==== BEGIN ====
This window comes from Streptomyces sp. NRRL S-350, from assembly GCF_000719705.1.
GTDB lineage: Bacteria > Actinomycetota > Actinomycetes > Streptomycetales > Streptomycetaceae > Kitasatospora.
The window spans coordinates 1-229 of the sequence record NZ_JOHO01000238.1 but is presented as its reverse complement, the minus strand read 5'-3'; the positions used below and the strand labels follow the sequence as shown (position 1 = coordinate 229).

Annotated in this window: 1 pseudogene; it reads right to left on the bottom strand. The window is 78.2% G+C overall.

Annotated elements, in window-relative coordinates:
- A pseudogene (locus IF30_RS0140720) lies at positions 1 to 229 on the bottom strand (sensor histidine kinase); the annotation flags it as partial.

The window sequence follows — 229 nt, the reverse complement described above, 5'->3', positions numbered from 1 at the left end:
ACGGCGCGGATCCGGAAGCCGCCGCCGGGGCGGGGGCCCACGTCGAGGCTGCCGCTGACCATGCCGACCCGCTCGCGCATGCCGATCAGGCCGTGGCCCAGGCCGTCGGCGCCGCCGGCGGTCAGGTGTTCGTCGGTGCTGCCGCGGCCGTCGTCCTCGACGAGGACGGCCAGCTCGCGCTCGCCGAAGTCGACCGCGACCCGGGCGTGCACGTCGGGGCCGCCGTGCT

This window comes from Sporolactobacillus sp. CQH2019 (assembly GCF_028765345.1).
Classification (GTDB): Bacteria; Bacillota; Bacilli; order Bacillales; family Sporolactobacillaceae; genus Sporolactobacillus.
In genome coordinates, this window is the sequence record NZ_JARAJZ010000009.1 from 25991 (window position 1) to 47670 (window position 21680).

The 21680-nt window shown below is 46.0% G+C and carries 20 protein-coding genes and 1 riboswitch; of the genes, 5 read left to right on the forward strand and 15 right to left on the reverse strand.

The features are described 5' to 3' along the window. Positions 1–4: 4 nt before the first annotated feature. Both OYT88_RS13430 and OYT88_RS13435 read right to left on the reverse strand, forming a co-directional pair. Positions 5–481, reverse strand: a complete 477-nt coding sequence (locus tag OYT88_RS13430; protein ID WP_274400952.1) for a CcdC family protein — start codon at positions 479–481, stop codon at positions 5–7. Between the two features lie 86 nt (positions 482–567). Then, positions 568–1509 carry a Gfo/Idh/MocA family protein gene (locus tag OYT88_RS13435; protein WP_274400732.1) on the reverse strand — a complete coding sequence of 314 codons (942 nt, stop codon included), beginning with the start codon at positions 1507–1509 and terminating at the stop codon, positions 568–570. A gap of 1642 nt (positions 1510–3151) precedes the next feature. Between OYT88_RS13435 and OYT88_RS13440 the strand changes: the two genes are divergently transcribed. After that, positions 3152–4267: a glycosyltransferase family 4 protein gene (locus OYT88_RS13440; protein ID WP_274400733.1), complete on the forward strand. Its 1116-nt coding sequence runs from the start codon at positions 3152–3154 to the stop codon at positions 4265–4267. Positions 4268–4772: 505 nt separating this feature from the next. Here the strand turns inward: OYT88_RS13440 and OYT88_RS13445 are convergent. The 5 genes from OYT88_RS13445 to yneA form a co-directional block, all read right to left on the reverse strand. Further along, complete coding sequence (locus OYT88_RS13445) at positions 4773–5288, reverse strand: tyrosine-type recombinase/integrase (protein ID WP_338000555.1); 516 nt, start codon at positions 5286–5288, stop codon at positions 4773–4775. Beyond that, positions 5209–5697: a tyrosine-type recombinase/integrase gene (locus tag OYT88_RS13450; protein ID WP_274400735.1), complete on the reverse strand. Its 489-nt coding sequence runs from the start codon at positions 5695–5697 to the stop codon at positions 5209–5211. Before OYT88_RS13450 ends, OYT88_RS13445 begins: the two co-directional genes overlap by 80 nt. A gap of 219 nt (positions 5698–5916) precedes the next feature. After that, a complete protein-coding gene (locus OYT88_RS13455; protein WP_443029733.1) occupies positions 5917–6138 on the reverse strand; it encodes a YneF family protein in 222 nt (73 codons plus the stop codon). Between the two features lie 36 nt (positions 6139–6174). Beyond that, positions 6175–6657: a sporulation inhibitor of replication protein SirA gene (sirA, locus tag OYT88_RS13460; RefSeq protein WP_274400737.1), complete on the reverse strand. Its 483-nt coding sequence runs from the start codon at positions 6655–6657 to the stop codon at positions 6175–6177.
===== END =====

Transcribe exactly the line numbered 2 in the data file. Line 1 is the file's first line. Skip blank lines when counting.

GTDB lineage: Bacteria > Actinomycetota > Actinomycetes > Streptomycetales > Streptomycetaceae > Kitasatospora.